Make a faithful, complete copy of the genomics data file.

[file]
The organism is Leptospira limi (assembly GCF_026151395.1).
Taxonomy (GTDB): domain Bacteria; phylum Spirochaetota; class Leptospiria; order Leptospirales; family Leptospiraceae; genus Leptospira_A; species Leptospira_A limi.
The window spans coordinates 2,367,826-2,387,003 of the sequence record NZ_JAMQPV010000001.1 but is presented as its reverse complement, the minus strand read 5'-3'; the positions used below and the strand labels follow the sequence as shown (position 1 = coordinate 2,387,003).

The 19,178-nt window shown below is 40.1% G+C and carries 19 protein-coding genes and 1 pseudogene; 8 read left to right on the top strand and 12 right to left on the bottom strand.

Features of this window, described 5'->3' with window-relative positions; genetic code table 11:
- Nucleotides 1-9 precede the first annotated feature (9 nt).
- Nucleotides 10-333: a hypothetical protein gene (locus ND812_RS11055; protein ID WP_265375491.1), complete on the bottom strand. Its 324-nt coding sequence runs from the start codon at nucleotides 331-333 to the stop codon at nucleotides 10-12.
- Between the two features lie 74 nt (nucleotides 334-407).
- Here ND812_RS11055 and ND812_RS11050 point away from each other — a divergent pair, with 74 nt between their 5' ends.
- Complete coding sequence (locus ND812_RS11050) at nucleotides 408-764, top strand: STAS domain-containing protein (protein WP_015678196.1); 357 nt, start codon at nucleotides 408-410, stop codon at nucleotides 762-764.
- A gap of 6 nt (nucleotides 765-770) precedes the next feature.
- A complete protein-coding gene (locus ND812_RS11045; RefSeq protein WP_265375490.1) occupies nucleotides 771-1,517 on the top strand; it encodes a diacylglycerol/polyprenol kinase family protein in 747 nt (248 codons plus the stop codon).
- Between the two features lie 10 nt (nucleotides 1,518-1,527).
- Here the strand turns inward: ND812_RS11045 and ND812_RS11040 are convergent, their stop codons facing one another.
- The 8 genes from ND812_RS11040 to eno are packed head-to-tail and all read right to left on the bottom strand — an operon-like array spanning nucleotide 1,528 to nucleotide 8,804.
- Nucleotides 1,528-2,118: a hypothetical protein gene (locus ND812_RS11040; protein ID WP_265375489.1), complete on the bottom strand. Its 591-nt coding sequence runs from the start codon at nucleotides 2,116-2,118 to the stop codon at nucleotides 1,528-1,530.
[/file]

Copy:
The organism is Leptospira limi (assembly GCF_026151395.1).
Taxonomy (GTDB): domain Bacteria; phylum Spirochaetota; class Leptospiria; order Leptospirales; family Leptospiraceae; genus Leptospira_A; species Leptospira_A limi.
The window spans coordinates 2,367,826-2,387,003 of the sequence record NZ_JAMQPV010000001.1 but is presented as its reverse complement, the minus strand read 5'-3'; the positions used below and the strand labels follow the sequence as shown (position 1 = coordinate 2,387,003).

The 19,178-nt window shown below is 40.1% G+C and carries 19 protein-coding genes and 1 pseudogene; 8 read left to right on the top strand and 12 right to left on the bottom strand.

Features of this window, described 5'->3' with window-relative positions; genetic code table 11:
- Nucleotides 1-9 precede the first annotated feature (9 nt).
- Nucleotides 10-333: a hypothetical protein gene (locus ND812_RS11055; protein ID WP_265375491.1), complete on the bottom strand. Its 324-nt coding sequence runs from the start codon at nucleotides 331-333 to the stop codon at nucleotides 10-12.
- Between the two features lie 74 nt (nucleotides 334-407).
- Here ND812_RS11055 and ND812_RS11050 point away from each other — a divergent pair, with 74 nt between their 5' ends.
- Complete coding sequence (locus ND812_RS11050) at nucleotides 408-764, top strand: STAS domain-containing protein (protein WP_015678196.1); 357 nt, start codon at nucleotides 408-410, stop codon at nucleotides 762-764.
- A gap of 6 nt (nucleotides 765-770) precedes the next feature.
- A complete protein-coding gene (locus ND812_RS11045; RefSeq protein WP_265375490.1) occupies nucleotides 771-1,517 on the top strand; it encodes a diacylglycerol/polyprenol kinase family protein in 747 nt (248 codons plus the stop codon).
- Between the two features lie 10 nt (nucleotides 1,518-1,527).
- Here the strand turns inward: ND812_RS11045 and ND812_RS11040 are convergent, their stop codons facing one another.
- The 8 genes from ND812_RS11040 to eno are packed head-to-tail and all read right to left on the bottom strand — an operon-like array spanning nucleotide 1,528 to nucleotide 8,804.
- Nucleotides 1,528-2,118: a hypothetical protein gene (locus ND812_RS11040; protein ID WP_265375489.1), complete on the bottom strand. Its 591-nt coding sequence runs from the start codon at nucleotides 2,116-2,118 to the stop codon at nucleotides 1,528-1,530.